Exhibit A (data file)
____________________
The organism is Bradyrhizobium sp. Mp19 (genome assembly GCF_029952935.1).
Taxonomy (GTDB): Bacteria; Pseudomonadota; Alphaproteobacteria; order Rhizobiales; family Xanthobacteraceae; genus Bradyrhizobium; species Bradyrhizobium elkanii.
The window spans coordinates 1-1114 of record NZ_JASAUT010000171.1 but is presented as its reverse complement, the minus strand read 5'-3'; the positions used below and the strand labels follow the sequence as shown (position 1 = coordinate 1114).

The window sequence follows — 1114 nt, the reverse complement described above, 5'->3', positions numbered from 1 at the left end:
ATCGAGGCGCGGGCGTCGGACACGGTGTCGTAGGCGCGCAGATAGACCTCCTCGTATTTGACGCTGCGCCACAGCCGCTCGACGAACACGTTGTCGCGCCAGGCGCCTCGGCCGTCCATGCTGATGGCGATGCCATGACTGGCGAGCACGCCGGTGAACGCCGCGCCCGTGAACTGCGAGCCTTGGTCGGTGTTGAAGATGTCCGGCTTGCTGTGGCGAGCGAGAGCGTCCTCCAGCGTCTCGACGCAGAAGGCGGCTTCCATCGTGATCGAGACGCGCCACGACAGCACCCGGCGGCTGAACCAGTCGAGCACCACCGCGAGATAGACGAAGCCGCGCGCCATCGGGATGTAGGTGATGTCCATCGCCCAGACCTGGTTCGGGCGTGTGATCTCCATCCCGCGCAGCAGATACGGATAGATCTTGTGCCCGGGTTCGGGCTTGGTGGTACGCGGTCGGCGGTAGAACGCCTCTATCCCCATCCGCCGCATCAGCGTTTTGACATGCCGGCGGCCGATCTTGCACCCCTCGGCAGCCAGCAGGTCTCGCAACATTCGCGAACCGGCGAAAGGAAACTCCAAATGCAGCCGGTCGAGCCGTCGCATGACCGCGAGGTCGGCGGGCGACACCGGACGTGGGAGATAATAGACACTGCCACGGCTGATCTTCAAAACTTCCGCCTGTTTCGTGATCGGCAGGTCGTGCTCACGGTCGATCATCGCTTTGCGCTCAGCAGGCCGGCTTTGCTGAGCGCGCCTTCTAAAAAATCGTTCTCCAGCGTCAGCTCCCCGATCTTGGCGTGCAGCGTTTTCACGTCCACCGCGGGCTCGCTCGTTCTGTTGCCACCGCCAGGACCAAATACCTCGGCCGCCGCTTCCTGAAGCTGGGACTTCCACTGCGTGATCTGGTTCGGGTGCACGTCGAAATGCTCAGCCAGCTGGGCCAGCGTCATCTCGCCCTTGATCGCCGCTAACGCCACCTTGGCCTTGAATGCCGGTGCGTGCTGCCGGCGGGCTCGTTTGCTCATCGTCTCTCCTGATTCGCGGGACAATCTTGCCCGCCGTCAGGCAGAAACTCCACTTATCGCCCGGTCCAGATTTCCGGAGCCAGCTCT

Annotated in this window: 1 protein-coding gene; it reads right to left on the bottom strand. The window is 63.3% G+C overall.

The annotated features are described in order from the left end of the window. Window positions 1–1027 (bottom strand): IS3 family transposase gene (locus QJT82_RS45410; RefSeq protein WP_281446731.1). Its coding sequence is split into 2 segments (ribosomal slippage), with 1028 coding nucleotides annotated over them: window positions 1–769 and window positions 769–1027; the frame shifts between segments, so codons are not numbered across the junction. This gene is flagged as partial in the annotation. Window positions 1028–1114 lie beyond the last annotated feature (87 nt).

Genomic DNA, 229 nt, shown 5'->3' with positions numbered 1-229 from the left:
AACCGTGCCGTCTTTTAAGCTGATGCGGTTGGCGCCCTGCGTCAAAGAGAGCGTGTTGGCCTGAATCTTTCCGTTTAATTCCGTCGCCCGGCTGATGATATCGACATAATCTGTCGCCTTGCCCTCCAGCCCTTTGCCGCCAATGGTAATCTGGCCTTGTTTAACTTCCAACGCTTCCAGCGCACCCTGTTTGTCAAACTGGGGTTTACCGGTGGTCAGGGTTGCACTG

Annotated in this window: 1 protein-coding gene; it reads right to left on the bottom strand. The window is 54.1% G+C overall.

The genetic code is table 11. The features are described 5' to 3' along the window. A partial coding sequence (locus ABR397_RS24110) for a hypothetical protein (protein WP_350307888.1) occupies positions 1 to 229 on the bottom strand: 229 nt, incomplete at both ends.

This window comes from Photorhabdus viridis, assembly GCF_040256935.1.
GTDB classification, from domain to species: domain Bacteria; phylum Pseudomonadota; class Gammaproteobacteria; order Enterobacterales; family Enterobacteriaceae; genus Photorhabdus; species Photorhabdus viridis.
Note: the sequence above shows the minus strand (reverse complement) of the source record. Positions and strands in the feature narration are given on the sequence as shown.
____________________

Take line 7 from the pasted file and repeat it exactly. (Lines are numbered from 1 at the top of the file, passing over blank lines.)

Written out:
The annotated features are described in order from the left end of the window. Window positions 1–1027 (bottom strand): IS3 family transposase gene (locus QJT82_RS45410; RefSeq protein WP_281446731.1). Its coding sequence is split into 2 segments (ribosomal slippage), with 1028 coding nucleotides annotated over them: window positions 1–769 and window positions 769–1027; the frame shifts between segments, so codons are not numbered across the junction. This gene is flagged as partial in the annotation. Window positions 1028–1114 lie beyond the last annotated feature (87 nt).